and read at the head of the Mexican army, to prove to them that
there was a Mexican party in tlie Congress of the United States who
were doing all in their power to aid them. That a man who takes
sides with the common enemj^ against his own country in time of
war should rejoice in a war being made on me now, is very natural.
And, in my opinion, no other kind of a man would rejoice in it.

Mr. Lincoln has told you a great deal to-day about his being an
old-line Clay Whig. Bear in mind that there are a great many old
Clay Whigs down in this region. It is more agreeable, therefore,
for him to talk about the old Clay Whig party than it is for him to
talk Abolitionism. We did not hear much about the old Clay Whig



ADDEESSES AND LETTERS OF ABRAHAM LINCOLN 515

party up in the Abolition districts. How much of an old-line Henry
Clay Whig was he? Have you read General Singleton's speech at
Jacksonville? You know that General Singleton was, for twenty-
five years, the confidential friend of Henry Clay in Illinois, and he
testified that in 1847, when the constitutional convention of this
State was in session, the Whig members were invited to a Whig
caucus at the house of Mr. Lincoln's brother-in-law, where Mr,
Lincoln proposed to throw Henry Clay overboard and take up Gen-
eral Taylor in his place, giving, as his reason, that if the Whigs did
not take up General Taylor, the Democrats would. Singleton testi-
fies that Lincoln, in that speech, urged, as another reason for throw-
ing Henry Clay overboard, that the Whigs had fought long enough
for principle, and ought to begin to fight for success. Singleton
also testifies that Lincoln's speech did have the effect of cutting
Clay's throat, and that he (Singleton) and others withdrew from the
caucus in indignation. He further states that when they got to
Philadelphia to attend the national convention of the Whig party,
that Lincoln was there, the bitter and deadly enemy of Clay, and
that he tried to keep him (Singleton) out of the convention because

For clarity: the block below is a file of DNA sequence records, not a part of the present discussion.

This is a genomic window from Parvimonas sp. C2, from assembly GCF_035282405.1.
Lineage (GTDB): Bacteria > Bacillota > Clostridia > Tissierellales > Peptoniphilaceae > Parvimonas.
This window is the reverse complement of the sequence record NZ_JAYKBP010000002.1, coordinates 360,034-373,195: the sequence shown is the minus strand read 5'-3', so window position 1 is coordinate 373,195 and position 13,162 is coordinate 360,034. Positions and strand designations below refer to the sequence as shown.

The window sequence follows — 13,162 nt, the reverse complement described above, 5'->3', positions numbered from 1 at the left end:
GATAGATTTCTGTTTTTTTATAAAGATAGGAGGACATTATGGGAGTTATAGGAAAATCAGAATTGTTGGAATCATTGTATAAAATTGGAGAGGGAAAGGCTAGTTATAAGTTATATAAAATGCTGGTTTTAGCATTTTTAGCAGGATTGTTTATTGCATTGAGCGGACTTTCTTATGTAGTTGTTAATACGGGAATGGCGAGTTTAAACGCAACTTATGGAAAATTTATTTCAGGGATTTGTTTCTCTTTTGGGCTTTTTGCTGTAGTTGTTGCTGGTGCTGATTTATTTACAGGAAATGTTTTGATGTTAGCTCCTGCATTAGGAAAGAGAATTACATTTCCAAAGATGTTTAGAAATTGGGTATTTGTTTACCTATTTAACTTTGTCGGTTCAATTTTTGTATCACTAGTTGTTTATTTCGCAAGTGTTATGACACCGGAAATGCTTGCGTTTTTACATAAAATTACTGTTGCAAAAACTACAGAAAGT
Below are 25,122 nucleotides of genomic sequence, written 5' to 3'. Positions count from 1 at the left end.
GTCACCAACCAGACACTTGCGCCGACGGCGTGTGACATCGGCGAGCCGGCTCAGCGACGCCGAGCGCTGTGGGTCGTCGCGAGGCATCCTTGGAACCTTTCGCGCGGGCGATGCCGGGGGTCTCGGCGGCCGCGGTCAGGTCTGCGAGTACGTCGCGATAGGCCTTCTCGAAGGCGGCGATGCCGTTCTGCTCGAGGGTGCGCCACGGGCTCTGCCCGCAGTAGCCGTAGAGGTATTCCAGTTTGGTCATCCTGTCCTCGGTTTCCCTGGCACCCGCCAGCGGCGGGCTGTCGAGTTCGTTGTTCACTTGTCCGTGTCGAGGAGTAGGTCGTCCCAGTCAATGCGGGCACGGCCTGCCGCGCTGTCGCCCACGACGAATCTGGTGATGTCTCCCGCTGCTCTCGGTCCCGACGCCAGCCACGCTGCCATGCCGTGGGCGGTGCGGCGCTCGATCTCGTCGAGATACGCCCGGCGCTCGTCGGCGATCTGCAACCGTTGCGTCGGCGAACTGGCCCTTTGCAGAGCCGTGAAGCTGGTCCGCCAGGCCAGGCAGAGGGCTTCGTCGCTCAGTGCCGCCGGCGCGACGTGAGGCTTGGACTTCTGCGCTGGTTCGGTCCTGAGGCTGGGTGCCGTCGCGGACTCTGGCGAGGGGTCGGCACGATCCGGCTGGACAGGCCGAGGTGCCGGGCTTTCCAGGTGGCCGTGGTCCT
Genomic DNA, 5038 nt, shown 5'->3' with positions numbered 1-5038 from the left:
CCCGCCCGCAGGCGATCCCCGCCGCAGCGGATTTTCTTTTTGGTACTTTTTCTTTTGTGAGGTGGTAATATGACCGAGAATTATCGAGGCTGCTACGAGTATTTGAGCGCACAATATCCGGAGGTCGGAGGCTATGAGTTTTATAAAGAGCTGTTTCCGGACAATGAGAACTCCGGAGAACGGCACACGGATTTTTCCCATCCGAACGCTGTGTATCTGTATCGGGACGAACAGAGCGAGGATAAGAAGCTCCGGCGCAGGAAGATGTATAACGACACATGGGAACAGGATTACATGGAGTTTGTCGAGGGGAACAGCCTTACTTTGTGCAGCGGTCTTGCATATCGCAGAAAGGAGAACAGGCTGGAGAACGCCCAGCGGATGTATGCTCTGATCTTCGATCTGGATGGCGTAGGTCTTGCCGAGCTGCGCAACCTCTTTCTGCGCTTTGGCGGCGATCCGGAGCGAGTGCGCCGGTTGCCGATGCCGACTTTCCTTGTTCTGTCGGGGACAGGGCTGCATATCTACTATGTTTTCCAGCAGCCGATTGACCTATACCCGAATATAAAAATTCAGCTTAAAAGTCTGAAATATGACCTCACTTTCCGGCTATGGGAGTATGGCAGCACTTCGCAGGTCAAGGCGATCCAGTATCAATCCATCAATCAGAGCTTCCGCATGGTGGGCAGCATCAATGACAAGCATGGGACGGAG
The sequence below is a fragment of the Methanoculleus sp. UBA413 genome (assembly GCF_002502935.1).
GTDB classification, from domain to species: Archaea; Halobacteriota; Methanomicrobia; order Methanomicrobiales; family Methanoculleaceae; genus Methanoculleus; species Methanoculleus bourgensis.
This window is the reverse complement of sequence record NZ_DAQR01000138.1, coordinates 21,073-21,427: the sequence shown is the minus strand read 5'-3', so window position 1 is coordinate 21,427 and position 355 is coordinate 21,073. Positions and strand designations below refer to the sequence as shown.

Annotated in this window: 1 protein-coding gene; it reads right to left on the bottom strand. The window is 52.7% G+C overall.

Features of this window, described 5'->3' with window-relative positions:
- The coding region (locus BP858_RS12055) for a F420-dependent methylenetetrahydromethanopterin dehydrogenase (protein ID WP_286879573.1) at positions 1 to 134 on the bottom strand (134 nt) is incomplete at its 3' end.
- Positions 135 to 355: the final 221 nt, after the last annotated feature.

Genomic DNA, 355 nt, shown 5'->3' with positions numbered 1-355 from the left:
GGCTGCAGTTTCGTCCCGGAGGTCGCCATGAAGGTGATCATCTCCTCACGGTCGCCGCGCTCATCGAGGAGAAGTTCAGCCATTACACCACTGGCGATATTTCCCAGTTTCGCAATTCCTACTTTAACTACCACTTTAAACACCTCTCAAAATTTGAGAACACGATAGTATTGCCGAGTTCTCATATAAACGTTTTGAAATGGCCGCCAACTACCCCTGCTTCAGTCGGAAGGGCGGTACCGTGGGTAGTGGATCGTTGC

he insisted on voting for Clay, and Lincoln was determined to have
Taylor. Singleton says that Lincoln rejoiced with very great joy
when he found the mangled remains of the murdered Whig states-
man lying cold before him. Now Mr. Lincoln tells you that he is
an old-line Clay Whig ! General Singleton testifies to the facts I
have narrated, in a public speech which has been printed and cir-
culated broadcast over the State for weeks, yet not a lisp have we
heard from Mr. Lincoln on the subject, except that he is an old
Clay Whig.

What part of Henry Clay's policy did Lincoln ever advocate ? He
was in Congress in 1848-49, when the Wilmot proviso warfare dis-
turbed the peace and harmony of the country, until it shook the
foundation of the republic from its center to its circumference. It
was that agitation that brought Clay forth from his retirement at
Ashland again to occupy his seat in the Senate of the United States,
to see if he could not, by his great wisdom and experience, and the
renown of his name, do something to restore peace and quiet to a
disturbed country. Who got up that sectional strife that Clay had
to be called upon to quell ? I have heard Lincoln boast that he voted
forty-two times for the Wilmot proviso, and that he would have



Online LibraryAbraham LincolnAbraham Lincoln; complete works, comprising his speeches, letters, state papers, and miscellaneous writings; → online text (page 68 of 91)